Antibodies (proteins of the immune system) attack acetylcholine receptors on the surface of the muscle. This impairs the ability of the nerve to communicate with the muscle and causes it to contract.
The overall prevalence (all cases of disease at one time) of MG varies. In adults, estimates vary from 50-200 patients with the disease per million people. For children, an estimate would be 20-50 children with the disease per million children. Another way of measuring Myasthenia Gravis in children is to say a children's hospital may see one child every one or two years with the disease. MG is more prevalent in women than in men. It is not absolutely understood why this is the case. It is likely the differences in levels of sex hormones contribute to this difference.
The best review regarding the epidemiology of myasthenia appeared in the journal, Neurology, November, 1996, volume 47, pages 1233-1238, by Phillips and Torner entitled "Epidemiologic Evidence for Changing Natural History for Myasthenia Gravis".
Sero-negative: Patients without antibodies against the acetylcholine receptors detected by the standard blood tests are described as having "seronegative" myasthenia. Some of these patients have been found to have antibodies against a protein called, MuSK. Tests for antibodies against MuSK can be performed.
Bulbar Myasthenia Gravis includes a range of symptoms. This term refers to weakness of muscles supplied by an area of the brain called brain stem (or bulb). Some have only weakness of eye muscles (ocular myasthenia). Others have weakness only (or much more severely) of the bulbar muscles. These muscles are those of the throat and face. Patients have speaking and swallowing difficulties. At present, it is not known why some patients have particular involvement of these muscles.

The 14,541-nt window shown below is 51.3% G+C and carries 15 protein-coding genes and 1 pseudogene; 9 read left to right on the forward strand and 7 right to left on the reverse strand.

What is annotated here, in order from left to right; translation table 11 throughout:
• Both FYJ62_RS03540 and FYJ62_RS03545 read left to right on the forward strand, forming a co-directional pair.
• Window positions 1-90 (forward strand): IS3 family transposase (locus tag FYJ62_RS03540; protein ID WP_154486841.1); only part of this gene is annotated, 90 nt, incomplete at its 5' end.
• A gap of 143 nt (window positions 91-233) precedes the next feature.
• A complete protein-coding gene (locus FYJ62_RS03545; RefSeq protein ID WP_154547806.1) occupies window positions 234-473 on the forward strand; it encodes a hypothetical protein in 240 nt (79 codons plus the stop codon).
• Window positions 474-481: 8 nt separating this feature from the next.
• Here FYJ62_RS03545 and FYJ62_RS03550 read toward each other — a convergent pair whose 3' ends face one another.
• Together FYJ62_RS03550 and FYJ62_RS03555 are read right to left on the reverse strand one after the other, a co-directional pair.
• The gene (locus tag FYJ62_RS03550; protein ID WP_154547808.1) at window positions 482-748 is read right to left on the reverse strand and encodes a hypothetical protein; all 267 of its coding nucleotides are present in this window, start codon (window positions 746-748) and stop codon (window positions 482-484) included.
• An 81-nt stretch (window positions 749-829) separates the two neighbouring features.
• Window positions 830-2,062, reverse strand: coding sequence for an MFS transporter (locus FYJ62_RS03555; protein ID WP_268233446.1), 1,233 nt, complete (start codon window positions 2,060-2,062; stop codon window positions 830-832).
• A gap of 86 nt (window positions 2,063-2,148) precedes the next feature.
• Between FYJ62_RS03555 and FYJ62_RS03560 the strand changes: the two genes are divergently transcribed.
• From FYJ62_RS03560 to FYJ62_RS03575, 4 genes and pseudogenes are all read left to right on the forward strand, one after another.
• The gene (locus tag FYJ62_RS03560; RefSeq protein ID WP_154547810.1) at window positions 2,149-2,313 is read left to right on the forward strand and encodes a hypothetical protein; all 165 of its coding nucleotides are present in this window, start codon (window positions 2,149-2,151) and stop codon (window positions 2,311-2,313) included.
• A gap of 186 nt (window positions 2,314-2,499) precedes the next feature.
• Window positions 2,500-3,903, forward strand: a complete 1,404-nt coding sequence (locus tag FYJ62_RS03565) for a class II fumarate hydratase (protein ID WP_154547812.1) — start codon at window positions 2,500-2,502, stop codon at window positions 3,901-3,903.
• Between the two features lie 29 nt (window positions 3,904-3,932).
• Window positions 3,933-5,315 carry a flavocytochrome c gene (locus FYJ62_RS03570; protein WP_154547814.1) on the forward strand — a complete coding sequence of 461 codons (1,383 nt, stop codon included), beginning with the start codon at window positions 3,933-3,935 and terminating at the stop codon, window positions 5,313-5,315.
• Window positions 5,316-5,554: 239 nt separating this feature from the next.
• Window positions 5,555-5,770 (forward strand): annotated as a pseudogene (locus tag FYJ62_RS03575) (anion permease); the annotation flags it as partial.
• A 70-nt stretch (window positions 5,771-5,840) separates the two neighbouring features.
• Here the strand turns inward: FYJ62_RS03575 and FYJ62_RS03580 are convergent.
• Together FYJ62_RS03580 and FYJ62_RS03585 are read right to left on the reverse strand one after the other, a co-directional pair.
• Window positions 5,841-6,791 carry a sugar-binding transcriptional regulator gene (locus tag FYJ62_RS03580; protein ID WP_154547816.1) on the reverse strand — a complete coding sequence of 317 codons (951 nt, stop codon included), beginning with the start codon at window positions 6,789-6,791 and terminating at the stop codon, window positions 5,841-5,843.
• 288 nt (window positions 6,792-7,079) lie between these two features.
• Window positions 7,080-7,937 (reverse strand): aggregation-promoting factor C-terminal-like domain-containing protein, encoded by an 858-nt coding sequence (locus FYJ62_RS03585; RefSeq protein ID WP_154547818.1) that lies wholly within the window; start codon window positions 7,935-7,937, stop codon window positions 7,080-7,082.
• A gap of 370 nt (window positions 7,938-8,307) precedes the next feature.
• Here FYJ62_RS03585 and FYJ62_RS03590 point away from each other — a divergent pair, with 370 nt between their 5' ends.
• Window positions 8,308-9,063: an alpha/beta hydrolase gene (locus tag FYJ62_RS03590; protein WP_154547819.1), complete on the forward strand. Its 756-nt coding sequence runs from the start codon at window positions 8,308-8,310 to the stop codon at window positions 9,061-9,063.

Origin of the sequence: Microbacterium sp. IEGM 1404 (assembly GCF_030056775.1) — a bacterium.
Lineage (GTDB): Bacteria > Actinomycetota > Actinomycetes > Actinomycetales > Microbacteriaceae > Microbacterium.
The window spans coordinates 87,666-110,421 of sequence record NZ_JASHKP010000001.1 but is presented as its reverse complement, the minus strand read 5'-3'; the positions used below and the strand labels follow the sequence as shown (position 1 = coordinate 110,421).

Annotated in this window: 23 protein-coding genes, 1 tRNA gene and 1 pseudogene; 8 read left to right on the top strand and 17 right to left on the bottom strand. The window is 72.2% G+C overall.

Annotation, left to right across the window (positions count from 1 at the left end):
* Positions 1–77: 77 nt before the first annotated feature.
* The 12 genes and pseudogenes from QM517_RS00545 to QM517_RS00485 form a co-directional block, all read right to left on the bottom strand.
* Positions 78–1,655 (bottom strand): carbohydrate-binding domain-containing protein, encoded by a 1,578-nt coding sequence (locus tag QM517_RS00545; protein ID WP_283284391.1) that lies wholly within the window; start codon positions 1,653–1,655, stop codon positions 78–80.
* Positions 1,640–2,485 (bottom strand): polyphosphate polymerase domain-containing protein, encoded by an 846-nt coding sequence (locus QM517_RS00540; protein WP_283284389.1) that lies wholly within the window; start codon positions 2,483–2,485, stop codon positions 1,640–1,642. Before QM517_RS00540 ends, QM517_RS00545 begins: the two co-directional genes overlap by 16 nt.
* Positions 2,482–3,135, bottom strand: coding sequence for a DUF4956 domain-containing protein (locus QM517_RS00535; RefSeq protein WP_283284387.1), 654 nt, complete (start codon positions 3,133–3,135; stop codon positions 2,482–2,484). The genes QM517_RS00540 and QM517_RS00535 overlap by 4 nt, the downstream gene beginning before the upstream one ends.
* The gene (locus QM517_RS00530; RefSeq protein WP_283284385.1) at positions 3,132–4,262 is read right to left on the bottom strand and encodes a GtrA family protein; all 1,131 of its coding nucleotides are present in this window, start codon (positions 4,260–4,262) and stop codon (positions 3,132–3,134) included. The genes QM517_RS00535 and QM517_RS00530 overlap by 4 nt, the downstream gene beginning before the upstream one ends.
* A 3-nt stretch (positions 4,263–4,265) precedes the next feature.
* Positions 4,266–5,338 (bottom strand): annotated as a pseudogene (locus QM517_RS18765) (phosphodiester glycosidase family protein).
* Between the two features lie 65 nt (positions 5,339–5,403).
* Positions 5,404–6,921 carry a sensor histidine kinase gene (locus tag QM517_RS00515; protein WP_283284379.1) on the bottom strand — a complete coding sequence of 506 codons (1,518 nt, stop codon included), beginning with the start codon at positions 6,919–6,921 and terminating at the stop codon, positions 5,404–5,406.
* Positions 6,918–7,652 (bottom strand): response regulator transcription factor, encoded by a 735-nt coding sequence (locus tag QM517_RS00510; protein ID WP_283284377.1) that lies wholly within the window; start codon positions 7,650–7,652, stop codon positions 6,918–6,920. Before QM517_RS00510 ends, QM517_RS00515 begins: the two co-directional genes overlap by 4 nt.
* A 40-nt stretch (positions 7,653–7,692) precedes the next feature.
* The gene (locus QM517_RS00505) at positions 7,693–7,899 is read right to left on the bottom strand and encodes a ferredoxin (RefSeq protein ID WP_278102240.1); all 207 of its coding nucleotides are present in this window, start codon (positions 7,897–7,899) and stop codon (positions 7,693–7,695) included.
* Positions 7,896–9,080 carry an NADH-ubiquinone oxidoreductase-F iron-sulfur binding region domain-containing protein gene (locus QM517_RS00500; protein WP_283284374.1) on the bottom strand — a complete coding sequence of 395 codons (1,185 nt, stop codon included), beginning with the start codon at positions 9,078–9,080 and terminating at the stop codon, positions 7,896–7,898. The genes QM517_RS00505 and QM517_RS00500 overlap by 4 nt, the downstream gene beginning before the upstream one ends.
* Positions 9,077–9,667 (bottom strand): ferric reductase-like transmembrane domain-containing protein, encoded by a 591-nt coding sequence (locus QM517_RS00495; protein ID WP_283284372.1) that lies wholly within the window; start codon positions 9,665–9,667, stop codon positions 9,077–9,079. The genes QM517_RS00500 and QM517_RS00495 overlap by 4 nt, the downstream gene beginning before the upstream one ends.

Congenital Myasthenia Gravis is caused by genetic disorders of the nerve-muscle communication point. Usually patients are weak from birth. In some patients, weakness and fatigue become more evident with age. Congenital Myasthenia Gravis is not an autoimmune disease and therefore surgery and/or medications directed at the immune system do not help.
Patients with Myasthenia Gravis should be treated by a neurologist (doctors who are experts in the area of the nervous system) who has some experience with the disease. If surgery to remove the thymus is recommended, the surgery is done by a chest surgeon. If the symptoms are limited to the eyes, ophthalmologists (eye doctors who have been to medical school) may be able to treat the disease. A neuro-ophthalmologist is also a specialist who can treat the ocular symptoms of Myasthenia Gravis.
The frequency of visits with the neurologist depends on the severity of the disease. A patient receiving immune suppression treatment needs frequent observation monitoring of laboratory tests.
Last Reviewed: Dec 29, 2003
Henry J Kaminski, MD
Formerly, Professor of Neurology
School of Medicine
Case Western Reserve University